What I Learned from Giving Up Social Media for 46 Days

Allow me to give some explanation as to why I gave up social media for 46 days. I am a practicing Catholic, and I’m sure you know that Easter has recently passed. In preparation for Easter, we have 40 days of Lent and this time is often spent partaking in a self-chosen sacrifice. Where did the 6 days come from, you ask? There’s no need to get into the logistics of Lent but the fact of the matter is that I chose to give up social media for the 46 days. I came up with this idea back in January and if I’m completely honest, the day before I had to begin, I was having serious second thoughts about what I was doing. Still, I had to stick with what I felt I was meant to do and tough it out. Honestly, it didn’t come out so bad…

 

So here were the rules I made for myself:

  1. From March 6-April 20 I will give up social media
  2. “Social Media” as in no Twitter, no Instagram, no Snapchat, no Facebook.
  3. Pinterest and VSCO are the only social media-like apps that are permitted
  4. I am allowed to look at something if a friend wants to show me, but I cannot use the phone itself and interact with the platform
  5. Any emails from these platforms must immediately be deleted and cannot be opened/read

 

The fact that I had to come up with rules made this whole sacrifice even more daunting. This was something so far out of my comfort zone because I rely on social media a lot and my sacrifices of years past had never been this extreme. This came at a time in my life where I really needed a break from it, too. It’s so important to get our eyes and hands off of our phones all the time and see the amazing things that this world has to offer. After doing this, I think it’s something everyone should try for at least a short period of time. I learned a lot from this experience (and it shows by the length of the article, but I hope you don’t give up on me just yet). Without further ado, here are a few things I learned from my 46 days and some things that might inspire you to do the same…

 

1. You might actually get some work done

We use social media to fill the little voids of our days, but when you don’t have that to fall back on, you find that all those little voids build up, and now you have a lot of time to spare. When you can’t waste that time on social media, you have the opportunity to get work done. Even do work in advance (crazy concept, right?). I found myself valuing my time a lot more and using it to be more productive. In turn, I was less stressed about major assignments coming up because I had already started to chip away at a lot of them.

2. You will find other ways to procrastinate

You can use your time to get work done, but other times you still crave having a mindless activity to do. Scrolling through social media is typically our remedy for that. I found myself using Pinterest and VSCO a lot more because they were the only things that I let myself have. If I were to do this again, I’d probably not let myself use those. On the other hand, you can procrastinate by doing things that you genuinely enjoy. Things that are genuinely fulfilling for you. This leads me to my next point that…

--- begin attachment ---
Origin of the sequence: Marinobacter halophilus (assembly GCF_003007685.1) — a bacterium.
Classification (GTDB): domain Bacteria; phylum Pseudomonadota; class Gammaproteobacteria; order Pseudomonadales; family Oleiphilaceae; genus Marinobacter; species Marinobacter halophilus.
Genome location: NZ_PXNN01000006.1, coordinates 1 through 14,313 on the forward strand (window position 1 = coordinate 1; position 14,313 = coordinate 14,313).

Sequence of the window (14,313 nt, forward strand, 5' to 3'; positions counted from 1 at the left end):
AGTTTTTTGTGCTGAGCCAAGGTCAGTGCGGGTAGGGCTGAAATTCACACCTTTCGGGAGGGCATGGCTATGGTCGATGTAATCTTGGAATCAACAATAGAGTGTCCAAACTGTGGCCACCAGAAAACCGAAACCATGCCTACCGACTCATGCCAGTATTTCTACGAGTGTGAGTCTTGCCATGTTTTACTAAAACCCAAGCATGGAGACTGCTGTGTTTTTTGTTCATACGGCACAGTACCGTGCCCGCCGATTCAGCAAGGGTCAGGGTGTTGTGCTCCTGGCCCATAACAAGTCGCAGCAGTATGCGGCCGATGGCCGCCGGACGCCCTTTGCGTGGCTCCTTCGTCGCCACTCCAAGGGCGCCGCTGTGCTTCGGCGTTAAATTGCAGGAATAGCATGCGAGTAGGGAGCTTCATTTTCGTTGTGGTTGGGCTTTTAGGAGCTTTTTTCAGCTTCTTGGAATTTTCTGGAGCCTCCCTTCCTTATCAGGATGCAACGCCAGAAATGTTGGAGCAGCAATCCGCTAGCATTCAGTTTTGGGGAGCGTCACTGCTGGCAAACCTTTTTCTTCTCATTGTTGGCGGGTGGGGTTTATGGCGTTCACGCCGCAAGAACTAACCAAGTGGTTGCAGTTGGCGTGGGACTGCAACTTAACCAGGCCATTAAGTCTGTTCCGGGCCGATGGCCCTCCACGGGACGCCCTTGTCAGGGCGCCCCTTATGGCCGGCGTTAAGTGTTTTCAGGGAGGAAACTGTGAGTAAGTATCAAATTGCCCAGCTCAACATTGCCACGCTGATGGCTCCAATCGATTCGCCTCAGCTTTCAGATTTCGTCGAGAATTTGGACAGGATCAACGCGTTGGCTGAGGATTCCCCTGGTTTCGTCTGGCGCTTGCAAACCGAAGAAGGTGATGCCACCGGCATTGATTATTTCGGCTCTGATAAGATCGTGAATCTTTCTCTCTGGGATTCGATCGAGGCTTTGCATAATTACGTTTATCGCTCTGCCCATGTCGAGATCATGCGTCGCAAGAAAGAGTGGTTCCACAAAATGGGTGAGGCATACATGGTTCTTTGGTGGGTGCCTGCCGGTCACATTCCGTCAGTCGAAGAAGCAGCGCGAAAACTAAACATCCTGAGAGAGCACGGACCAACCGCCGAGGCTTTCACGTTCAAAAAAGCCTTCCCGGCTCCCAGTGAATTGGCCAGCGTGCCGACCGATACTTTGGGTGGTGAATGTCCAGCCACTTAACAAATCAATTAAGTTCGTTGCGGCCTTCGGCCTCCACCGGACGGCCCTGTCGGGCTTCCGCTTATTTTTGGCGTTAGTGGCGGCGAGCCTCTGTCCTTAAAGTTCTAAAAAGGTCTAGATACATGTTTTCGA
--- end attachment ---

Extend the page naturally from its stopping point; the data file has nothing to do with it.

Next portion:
3. You can get into good books, tv shows, and music

I never have time to watch tv or read books for pleasure, or so I thought. Remember those voids I mentioned earlier that build up and you suddenly have a lot of time? I decided to fill that time with reading. Yes, I read for my own enjoyment for the first time in maybe 4 years. (Side note: I read Fr. Matt’s book When God Wrecks your Romance and I highly recommend it, it’s super cute and wholesome). I did ask for tv show and movie recommendations prior to giving up social media, and though I did not get to all of it, I did find some awesome stuff. (Side note: I highly recommend Queer Eye on Netflix). I also had time to discover new music and make new Spotify playlists which are always a fun way to kill some time. (Final side note, I promise: listen to Ben Platt’s album Sing to me Instead for a phenomenal experience).

4. Very rarely did I miss it

I will be honest; it was incredibly hard at the beginning. I had so much time and I didn’t know what to do with it yet. It takes a lot of self-discipline to not give in and go check out what’s going on, but it gets easier as time goes on. I probably adjusted to life without it within a week. As time went on, I didn’t have a desire to go on social media anymore because I found better ways to spend my time. Yes, there were random nights where I had absolutely nothing to do and the thought of “if I had social media right now, I wouldn’t be this bored” would pop in my head, but you simply power through until you realize that there is probably something you could be doing. Towards the end of my 46 days, I honestly had no desire to go back on. Yeah, I was curious what it would look like and how many notifications I would have, but there was no part of me that truly wanted to go back on it. “I could easily live without it for the rest of my life,” I found myself saying often. Though I was intrigued about going back, I had a feeling I wouldn’t be spending as much time on it anymore.

5. You miss updating your finsta friends on the inconsequential aspects of your life